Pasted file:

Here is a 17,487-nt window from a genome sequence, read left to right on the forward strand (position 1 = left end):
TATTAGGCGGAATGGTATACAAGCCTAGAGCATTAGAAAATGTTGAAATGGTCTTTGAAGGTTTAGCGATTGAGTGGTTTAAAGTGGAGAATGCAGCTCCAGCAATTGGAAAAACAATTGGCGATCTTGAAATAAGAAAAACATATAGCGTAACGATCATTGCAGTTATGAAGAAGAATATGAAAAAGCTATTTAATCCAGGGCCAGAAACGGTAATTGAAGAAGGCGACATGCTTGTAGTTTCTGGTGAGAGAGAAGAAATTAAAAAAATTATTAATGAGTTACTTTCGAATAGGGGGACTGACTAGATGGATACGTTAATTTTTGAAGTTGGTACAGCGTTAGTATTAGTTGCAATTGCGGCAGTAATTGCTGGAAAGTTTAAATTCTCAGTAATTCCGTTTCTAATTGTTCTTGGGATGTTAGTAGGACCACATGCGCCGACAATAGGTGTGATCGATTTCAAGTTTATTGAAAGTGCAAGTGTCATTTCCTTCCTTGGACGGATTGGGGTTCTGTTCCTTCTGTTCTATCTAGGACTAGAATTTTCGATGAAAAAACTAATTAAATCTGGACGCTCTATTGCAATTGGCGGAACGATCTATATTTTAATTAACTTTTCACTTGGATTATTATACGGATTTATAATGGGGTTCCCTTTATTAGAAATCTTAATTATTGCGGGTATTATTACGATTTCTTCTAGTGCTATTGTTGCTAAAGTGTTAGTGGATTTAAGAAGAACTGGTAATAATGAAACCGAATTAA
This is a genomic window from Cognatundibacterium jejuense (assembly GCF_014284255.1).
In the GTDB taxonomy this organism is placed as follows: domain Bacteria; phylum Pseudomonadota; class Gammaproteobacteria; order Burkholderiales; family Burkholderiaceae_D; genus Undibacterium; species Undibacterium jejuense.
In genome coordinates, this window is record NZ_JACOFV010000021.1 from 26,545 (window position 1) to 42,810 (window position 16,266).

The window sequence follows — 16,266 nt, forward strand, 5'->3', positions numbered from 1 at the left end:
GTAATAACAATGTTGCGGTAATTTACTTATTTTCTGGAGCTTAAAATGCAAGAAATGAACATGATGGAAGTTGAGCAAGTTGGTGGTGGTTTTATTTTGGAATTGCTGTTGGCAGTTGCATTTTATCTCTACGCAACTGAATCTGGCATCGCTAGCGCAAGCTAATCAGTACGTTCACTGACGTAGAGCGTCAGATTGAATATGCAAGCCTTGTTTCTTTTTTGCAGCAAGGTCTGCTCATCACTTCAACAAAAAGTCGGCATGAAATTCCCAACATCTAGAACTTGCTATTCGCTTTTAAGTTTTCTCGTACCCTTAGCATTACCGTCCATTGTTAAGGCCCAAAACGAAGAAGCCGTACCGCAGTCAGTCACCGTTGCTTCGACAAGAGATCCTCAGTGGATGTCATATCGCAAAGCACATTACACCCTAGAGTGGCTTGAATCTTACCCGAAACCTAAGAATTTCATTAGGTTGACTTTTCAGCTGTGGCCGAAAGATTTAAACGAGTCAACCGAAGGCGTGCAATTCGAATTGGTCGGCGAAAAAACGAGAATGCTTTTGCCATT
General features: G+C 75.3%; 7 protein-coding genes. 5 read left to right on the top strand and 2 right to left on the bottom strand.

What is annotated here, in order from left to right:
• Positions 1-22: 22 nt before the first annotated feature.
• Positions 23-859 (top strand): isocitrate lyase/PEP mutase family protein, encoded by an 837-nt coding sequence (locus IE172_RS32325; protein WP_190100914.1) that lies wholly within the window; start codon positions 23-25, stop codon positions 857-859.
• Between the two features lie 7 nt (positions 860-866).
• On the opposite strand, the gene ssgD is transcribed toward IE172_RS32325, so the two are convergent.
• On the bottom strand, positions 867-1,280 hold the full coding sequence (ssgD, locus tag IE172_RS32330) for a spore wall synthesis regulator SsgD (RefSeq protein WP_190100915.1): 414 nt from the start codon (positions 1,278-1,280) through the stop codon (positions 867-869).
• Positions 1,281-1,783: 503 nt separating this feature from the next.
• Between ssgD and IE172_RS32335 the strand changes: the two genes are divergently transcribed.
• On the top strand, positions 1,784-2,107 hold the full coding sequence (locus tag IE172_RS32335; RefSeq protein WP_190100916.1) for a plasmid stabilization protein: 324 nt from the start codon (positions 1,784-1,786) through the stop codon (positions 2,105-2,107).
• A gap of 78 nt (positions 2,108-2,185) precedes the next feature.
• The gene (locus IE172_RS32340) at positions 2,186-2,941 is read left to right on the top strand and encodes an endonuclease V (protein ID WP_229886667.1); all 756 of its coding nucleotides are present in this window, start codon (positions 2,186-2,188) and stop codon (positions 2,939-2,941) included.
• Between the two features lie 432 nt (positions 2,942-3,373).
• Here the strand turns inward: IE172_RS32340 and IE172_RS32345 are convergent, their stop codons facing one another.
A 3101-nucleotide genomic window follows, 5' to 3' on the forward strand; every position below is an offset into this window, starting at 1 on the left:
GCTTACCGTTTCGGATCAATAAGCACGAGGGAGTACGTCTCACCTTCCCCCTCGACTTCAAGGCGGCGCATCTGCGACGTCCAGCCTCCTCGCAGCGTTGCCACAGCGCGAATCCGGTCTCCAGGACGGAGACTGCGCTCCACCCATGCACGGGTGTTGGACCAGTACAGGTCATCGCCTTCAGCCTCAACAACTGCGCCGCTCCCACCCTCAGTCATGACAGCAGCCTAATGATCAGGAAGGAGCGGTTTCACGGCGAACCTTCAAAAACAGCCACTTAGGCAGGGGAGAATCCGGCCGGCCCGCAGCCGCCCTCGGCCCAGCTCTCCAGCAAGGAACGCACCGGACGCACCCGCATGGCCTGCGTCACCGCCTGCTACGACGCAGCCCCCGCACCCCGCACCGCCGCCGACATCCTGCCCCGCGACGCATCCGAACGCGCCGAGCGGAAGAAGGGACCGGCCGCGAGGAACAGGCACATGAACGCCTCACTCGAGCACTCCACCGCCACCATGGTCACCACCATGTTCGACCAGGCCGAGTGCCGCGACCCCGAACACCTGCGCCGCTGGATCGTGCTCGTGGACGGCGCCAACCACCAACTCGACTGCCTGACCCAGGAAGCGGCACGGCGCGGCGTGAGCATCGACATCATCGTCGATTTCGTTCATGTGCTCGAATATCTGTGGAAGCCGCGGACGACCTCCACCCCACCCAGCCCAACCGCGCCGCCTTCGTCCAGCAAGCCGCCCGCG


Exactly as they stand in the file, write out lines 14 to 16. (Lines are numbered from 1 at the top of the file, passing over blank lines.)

• On the bottom strand, positions 867-1,280 hold the full coding sequence (ssgD, locus tag IE172_RS32330) for a spore wall synthesis regulator SsgD (RefSeq protein WP_190100915.1): 414 nt from the start codon (positions 1,278-1,280) through the stop codon (positions 867-869).
• Positions 1,281-1,783: 503 nt separating this feature from the next.
• Between ssgD and IE172_RS32335 the strand changes: the two genes are divergently transcribed.